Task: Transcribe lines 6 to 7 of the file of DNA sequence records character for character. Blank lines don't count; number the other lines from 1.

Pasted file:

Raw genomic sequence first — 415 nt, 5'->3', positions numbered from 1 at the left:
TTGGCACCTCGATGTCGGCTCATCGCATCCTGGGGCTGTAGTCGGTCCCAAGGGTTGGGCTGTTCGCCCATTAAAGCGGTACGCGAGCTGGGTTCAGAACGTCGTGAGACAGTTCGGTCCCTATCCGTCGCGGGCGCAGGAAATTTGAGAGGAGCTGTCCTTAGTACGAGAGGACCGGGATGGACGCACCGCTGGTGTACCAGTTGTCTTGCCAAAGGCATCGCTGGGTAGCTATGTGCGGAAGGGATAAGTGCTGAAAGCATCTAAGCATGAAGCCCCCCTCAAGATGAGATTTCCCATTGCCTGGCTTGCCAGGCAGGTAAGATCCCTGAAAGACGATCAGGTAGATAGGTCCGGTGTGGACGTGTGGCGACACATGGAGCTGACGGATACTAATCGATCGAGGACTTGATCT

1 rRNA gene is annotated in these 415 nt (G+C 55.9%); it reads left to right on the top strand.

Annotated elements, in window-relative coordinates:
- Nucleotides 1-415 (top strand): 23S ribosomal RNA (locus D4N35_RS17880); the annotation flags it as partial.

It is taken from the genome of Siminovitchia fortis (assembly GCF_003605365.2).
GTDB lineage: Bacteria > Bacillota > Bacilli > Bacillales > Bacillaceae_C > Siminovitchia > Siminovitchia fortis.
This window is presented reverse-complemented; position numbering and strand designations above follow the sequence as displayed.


It is taken from the genome of Siminovitchia fortis (assembly GCF_003605365.2).
GTDB lineage: Bacteria > Bacillota > Bacilli > Bacillales > Bacillaceae_C > Siminovitchia > Siminovitchia fortis.